- Category : Film - Director
- Type : PSP
- Profile : 1/3 - Investigating / Martyr
- Definition : Split - Small (45)
- Incarnation Cross : RAX Eden 1
Yves Boisset, (Paris, March 14, 1939) is a French film and television director. He turns especially dramatic police movies.
From childhood was Yves Boisset a cinephile. He wrote articles for film magazines such as Cinema and worked with include Bertrand Tavernier in the first edition (1960) of Vingt Ans de Cinéma Américain. At the same time he did all experience as assistant director of big names like Jean-Pierre Melville, René Clément and Sergio Leone.
As a director he debuted in 1968 with the thriller Coplan sauve sa peau, a sequel to Coplan ouvre le feu à Mexico (Riccardo Freda, 1966), his last film as an assistant director. The police film Un Condé, the first film earned some success, he presented himself as a very committed filmmaker. All of his subsequent films confirmed his reputation as a critical filmmaker who denounced all kinds of abuse through an exciting story. The seventies were his most fruitful in that time he ventured to both the case of the Moroccan politician Mehdi Ben Barka (L'Attentat, 1972, screenplay by Jorge Semprún) as the Algerian War (RAS, 1973). This movie experienced serious problems with censorship but scored at the box office. In The Common Man (1975) he treated in a penetrating way a repulsive astonishing case of flat racism which Algerians were victims. With Judge Fayard Called the Sheriff (1977) Boisset delivered his most committed print off. Through the character of Patrick Dewaere, an honest young judge who was murdered during his survey, he showed how the political legal system was corrupt.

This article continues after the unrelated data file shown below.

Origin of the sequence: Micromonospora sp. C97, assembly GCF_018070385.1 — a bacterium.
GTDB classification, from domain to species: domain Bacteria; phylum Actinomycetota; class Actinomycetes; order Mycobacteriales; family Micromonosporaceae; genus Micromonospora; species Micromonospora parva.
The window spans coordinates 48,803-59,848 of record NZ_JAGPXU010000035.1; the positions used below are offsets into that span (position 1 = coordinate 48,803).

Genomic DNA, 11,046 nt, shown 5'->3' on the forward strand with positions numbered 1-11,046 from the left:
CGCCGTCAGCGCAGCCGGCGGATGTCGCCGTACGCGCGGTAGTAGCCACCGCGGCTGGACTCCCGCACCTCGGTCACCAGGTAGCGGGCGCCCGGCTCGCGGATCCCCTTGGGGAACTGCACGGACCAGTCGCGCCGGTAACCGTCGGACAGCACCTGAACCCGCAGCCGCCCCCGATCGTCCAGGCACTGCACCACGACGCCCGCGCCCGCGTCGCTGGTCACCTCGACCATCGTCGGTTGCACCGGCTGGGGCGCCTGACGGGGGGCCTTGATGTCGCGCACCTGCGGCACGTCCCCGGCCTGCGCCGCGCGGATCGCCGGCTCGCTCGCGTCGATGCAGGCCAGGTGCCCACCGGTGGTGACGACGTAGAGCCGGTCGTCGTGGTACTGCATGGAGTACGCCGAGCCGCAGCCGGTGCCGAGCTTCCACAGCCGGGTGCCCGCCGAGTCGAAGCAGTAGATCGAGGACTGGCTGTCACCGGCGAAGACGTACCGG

Then he had a brief respite to the filming of some literary works: Un taxi mauve (1977) was based on a famous novel by Michel Déon and La Clé sur la porte (1978) was a faithful representation of the novel by Marie Cardinal .
From the early eighties began again Boisset sensitive topics touching. In the thriller La Femme flic (1980) inspector Miou-Miou was a child prostitution network on the track. Allons z'enfants (1981) was after R.A.S. his second antimilitaristic drama. Then he delivered some exciting thrillers off as the spy movie Espion, lève-toi (1982), the futuristic thriller media Le Prix du Danger (1983) and Lee Marvin-vehicle Canicule (1984).
From the second half of the eighties Boisset siphoned his film activities to television. Perhaps it was the fact that the producers wanted to finance his films not so easy to do with this. He made primarily historical works such as L'Affaire Seznec (1993) which dealt with a man accused without proof of murder was sentenced to hard labor for life. L'Affaire Dreyfus (1995) (for an award-winning screenplay by Jorge Semprún) talked about the high treason accused Alfred Dreyfus, a French officer of Jewish descent. Le trousers (1997) case Lucien Bersot brought to the fore: the shooting of a French soldier during the First World War. Jean Moulin (2002) did the story of Jean Moulin, the most famous French resistance hero and L'Affaire Salengro (2009) did the story of the Popular Front politician Roger Salengro who committed suicide.
In 2011 he published his autobiography La Vie est un choix (Plon).